Try Orcc

The following material assumes that you have already install Orcc on your computer and set up a bunch of applications in the workspace of your eclipse.

Running a simulation

Simulating an application is only a couple of mouse clicks away!

  1. Right-click on a top-level XDF network.
  2. Choose Run As > Orcc Simulation
  3. A wizard will ask you an input stimulus to simulate your application.
  4. Wait for the simulation to complete.

 

Generating source code

Now, because the simulation of complex application can take a very long time, the next section describe the way to generate source code from your description.

The primary goal of Orcc is to generate code for any platform, including hardware (VHDL), software (C, Java), reconfigurable software (with the JIT Adaptive Engine, based on LLVM), and heterogeneous platforms (multi-softcore platform or hardware/software co-design) from a platform-agnostic, high-level design. We are still working towards that goal, and at the moment Orcc is capable of generating code with the following code generators (called back-ends):

  • The C back-end produces an application described in portable ANSI C (Windows, Linux, Mac) with multi-core ability.
  • The Java back-end generates class-based Java code that has the advantage of being used seamlessly within the Eclipse environment.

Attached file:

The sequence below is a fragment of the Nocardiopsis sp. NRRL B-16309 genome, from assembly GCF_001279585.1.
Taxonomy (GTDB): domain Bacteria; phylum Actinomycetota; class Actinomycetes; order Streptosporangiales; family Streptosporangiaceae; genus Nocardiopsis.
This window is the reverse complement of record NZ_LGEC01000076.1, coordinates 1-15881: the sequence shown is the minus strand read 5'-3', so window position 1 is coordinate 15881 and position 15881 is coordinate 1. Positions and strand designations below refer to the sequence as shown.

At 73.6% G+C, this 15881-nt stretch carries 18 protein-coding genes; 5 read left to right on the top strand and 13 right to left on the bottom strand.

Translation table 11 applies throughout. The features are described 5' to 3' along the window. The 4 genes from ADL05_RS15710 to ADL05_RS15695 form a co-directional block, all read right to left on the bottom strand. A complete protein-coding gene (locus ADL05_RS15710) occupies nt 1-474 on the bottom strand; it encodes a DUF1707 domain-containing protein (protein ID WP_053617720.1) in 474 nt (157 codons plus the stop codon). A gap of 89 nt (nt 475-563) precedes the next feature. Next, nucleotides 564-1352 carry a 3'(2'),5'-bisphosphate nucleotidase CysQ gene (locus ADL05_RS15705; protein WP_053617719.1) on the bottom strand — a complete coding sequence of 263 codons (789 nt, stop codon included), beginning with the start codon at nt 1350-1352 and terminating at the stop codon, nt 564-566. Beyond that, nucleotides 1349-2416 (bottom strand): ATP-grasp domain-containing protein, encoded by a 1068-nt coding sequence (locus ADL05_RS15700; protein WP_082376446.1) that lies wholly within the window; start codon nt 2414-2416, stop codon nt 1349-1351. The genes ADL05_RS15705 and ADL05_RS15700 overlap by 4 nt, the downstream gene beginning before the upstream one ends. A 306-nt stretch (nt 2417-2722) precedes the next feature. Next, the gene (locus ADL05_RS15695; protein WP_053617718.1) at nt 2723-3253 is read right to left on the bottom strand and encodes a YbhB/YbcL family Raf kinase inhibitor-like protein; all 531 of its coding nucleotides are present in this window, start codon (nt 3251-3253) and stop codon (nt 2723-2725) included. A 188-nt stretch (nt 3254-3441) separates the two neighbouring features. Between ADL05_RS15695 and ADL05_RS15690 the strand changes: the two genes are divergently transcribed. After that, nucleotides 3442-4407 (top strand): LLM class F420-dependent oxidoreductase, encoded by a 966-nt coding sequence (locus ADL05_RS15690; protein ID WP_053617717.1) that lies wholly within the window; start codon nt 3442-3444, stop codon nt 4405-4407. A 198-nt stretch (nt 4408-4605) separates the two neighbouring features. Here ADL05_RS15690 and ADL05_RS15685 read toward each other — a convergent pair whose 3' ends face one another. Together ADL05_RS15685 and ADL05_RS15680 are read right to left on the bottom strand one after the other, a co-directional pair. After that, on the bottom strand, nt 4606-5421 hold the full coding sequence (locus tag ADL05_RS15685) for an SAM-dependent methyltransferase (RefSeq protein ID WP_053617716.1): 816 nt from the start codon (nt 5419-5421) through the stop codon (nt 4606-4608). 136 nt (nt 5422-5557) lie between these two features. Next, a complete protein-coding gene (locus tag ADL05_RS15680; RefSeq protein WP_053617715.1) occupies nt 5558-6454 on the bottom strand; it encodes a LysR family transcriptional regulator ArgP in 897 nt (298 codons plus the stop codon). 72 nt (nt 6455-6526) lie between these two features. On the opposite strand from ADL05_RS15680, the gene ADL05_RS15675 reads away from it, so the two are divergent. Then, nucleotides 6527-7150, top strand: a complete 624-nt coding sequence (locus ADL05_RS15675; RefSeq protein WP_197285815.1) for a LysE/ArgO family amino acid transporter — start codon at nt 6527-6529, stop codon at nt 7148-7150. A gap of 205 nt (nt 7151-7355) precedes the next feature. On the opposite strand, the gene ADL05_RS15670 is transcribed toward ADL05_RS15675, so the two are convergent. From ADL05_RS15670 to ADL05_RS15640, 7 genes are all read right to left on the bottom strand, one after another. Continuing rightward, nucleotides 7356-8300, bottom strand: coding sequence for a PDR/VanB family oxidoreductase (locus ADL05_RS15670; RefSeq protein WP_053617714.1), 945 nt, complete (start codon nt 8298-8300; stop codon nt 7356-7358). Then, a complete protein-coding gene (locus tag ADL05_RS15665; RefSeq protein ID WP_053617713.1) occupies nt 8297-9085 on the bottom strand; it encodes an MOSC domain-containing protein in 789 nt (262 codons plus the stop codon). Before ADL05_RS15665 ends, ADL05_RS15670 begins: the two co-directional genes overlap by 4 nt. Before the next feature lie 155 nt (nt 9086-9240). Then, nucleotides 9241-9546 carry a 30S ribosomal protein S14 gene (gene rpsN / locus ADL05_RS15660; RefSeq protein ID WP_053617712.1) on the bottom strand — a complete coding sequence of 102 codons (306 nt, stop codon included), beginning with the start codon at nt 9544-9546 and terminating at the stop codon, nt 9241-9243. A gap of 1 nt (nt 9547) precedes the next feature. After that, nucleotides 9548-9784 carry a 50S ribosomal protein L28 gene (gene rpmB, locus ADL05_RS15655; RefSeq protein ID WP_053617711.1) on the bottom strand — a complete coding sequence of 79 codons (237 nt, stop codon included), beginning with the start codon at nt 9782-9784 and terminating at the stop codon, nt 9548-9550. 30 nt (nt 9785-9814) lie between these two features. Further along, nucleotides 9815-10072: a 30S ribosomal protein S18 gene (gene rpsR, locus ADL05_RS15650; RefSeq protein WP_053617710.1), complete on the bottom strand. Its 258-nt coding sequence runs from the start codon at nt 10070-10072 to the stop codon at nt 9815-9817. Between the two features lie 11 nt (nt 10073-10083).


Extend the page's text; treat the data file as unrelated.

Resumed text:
• The Jade back-end produces LLVM assembly code targeted to be used by the JIT Adaptive Decoder Engine (Jade), which provides reconfigurability for software that runs as fast as the code generated by the C back-end.
  • The TTA backend implements a full co-design to design a multi-softcore platform based on the Transport-Trigger Architecture and generates the software code executed on the processors using the TTA-based Co-design Environment (TCE).
  • The Verilog back-end generates Verilog description using the OpenForge tools.
  • The Promela back-end generates Promela code that can be used with the SPIN model-checker to analyze properties of RVC-CAL applications.

Generate an application from a RVC-CAL description is quite easy:

  1. Right-click on a top-level XDF network
  2. Choose Run As > Orcc Compilation
  3. A wizard will ask you the output folder, you should choose a different folder than the source folder.
  4. The wizard will then ask you the back-end to use, this is the target language that you want your application to be translated to.
  5. Wait for code generation to complete. Depending on the application, the back-end chosen, and your setup, this may last between less than a second and ten seconds or so.

That's it! If you have gotten so far (and nothing bad happened), you have just generate your first application with Orcc.

Now, because Orcc generates source code, you will need to compile/synthesize/interpret this code with another toolchain. For instance, if you have chosen the C back-end, you are likely to need a C compiler in the next couple of minutes.

Try the C backend

The C backend can be considered as the main backend of Orcc. In fact, this backend is used by the most part of the developpers for the development of new application.

Generate the Code

  1. Right-click on a top-level XDF network and choose Run As > Orcc Compilation.
  2. A wizard will ask you the output folder: choose your <working folder>.